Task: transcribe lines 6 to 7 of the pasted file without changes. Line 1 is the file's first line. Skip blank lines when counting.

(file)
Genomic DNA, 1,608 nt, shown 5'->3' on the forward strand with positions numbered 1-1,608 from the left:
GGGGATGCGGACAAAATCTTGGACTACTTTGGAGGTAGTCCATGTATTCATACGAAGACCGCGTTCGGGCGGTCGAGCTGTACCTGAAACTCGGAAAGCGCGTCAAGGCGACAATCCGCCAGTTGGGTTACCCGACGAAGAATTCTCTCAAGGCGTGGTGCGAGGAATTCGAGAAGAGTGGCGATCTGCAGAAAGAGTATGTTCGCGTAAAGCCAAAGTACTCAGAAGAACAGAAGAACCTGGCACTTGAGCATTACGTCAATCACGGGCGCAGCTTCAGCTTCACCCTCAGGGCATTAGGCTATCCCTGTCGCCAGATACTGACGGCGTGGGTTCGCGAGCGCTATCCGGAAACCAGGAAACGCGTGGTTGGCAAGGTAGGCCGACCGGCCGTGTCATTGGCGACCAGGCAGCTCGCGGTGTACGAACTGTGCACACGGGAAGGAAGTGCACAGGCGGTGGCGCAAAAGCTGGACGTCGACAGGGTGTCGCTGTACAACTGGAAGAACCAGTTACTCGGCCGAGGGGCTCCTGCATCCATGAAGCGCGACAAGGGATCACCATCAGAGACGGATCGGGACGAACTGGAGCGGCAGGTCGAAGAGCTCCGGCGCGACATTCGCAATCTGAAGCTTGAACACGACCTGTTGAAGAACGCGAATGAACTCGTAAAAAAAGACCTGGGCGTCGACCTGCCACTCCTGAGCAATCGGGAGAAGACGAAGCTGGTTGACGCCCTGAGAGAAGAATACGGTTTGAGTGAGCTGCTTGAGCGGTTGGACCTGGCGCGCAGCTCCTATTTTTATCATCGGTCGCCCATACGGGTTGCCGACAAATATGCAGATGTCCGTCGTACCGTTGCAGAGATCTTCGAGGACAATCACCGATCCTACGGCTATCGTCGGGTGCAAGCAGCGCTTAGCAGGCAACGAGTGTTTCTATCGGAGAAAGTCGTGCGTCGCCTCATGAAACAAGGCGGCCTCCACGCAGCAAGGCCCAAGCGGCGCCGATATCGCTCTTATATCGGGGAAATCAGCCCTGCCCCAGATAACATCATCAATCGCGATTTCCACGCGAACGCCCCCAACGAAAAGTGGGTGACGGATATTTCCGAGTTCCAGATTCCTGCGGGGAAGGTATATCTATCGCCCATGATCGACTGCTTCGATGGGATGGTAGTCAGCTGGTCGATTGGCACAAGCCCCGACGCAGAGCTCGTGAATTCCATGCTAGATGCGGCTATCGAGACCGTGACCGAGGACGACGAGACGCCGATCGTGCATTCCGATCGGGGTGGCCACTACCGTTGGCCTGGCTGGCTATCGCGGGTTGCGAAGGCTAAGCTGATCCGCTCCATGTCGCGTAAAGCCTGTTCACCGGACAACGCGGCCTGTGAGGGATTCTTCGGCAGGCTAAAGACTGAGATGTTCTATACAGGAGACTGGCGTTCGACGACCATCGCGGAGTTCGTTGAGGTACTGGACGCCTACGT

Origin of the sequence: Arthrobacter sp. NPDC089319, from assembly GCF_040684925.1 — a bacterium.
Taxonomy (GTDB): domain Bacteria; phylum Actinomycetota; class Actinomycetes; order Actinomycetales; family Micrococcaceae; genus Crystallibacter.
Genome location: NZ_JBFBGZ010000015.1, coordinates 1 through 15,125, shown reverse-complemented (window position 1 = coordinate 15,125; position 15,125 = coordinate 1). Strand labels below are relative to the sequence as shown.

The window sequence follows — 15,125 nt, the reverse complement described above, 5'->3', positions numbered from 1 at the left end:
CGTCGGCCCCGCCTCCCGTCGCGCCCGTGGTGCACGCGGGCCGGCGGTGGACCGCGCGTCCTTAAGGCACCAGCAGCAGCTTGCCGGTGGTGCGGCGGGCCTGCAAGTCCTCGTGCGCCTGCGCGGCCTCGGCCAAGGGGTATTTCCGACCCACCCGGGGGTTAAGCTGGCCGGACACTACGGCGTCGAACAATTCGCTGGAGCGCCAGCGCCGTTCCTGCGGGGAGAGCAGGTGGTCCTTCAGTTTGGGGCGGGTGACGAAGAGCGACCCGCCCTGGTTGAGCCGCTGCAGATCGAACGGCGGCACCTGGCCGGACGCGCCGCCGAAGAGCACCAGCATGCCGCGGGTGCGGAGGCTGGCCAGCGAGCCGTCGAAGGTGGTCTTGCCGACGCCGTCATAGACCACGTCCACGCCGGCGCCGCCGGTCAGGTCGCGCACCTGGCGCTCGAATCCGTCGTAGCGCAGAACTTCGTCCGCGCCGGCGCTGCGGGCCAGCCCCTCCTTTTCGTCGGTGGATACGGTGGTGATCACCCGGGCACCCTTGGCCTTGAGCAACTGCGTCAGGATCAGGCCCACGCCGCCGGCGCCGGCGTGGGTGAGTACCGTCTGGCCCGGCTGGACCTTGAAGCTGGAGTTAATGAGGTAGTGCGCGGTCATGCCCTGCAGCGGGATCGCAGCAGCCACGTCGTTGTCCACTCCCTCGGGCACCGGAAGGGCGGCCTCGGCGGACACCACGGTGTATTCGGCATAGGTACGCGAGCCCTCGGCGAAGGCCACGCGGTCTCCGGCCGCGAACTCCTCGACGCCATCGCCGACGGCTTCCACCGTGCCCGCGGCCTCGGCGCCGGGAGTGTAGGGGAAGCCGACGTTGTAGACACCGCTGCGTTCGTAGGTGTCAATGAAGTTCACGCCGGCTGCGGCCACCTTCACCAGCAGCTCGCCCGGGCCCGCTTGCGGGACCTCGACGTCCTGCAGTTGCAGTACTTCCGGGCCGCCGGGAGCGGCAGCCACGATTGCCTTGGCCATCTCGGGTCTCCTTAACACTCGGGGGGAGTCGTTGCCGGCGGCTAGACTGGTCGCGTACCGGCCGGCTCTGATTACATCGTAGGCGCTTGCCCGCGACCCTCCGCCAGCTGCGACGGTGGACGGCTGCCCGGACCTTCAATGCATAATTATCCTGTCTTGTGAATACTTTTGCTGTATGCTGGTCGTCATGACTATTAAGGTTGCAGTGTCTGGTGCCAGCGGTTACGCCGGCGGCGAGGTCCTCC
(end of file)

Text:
The window sequence follows — 15,125 nt, the reverse complement described above, 5'->3', positions numbered from 1 at the left end:
CGTCGGCCCCGCCTCCCGTCGCGCCCGTGGTGCACGCGGGCCGGCGGTGGACCGCGCGTCCTTAAGGCACCAGCAGCAGCTTGCCGGTGGTGCGGCGGGCCTGCAAGTCCTCGTGCGCCTGCGCGGCCTCGGCCAAGGGGTATTTCCGACCCACCCGGGGGTTAAGCTGGCCGGACACTACGGCGTCGAACAATTCGCTGGAGCGCCAGCGCCGTTCCTGCGGGGAGAGCAGGTGGTCCTTCAGTTTGGGGCGGGTGACGAAGAGCGACCCGCCCTGGTTGAGCCGCTGCAGATCGAACGGCGGCACCTGGCCGGACGCGCCGCCGAAGAGCACCAGCATGCCGCGGGTGCGGAGGCTGGCCAGCGAGCCGTCGAAGGTGGTCTTGCCGACGCCGTCATAGACCACGTCCACGCCGGCGCCGCCGGTCAGGTCGCGCACCTGGCGCTCGAATCCGTCGTAGCGCAGAACTTCGTCCGCGCCGGCGCTGCGGGCCAGCCCCTCCTTTTCGTCGGTGGATACGGTGGTGATCACCCGGGCACCCTTGGCCTTGAGCAACTGCGTCAGGATCAGGCCCACGCCGCCGGCGCCGGCGTGGGTGAGTACCGTCTGGCCCGGCTGGACCTTGAAGCTGGAGTTAATGAGGTAGTGCGCGGTCATGCCCTGCAGCGGGATCGCAGCAGCCACGTCGTTGTCCACTCCCTCGGGCACCGGAAGGGCGGCCTCGGCGGACACCACGGTGTATTCGGCATAGGTACGCGAGCCCTCGGCGAAGGCCACGCGGTCTCCGGCCGCGAACTCCTCGACGCCATCGCCGACGGCTTCCACCGTGCCCGCGGCCTCGGCGCCGGGAGTGTAGGGGAAGCCGACGTTGTAGACACCGCTGCGTTCGTAGGTGTCAATGAAGTTCACGCCGGCTGCGGCCACCTTCACCAGCAGCTCGCCCGGGCCCGCTTGCGGGACCTCGACGTCCTGCAGTTGCAGTACTTCCGGGCCGCCGGGAGCGGCAGCCACGATTGCCTTGGCCATCTCGGGTCTCCTTAACACTCGGGGGGAGTCGTTGCCGGCGGCTAGACTGGTCGCGTACCGGCCGGCTCTGATTACATCGTAGGCGCTTGCCCGCGACCCTCCGCCAGCTGCGACGGTGGACGGCTGCCCGGACCTTCAATGCATAATTATCCTGTCTTGTGAATACTTTTGCTGTATGCTGGTCGTCATGACTATTAAGGTTGCAGTGTCTGGTGCCAGCGGTTACGCCGGCGGCGAGGTCCTCC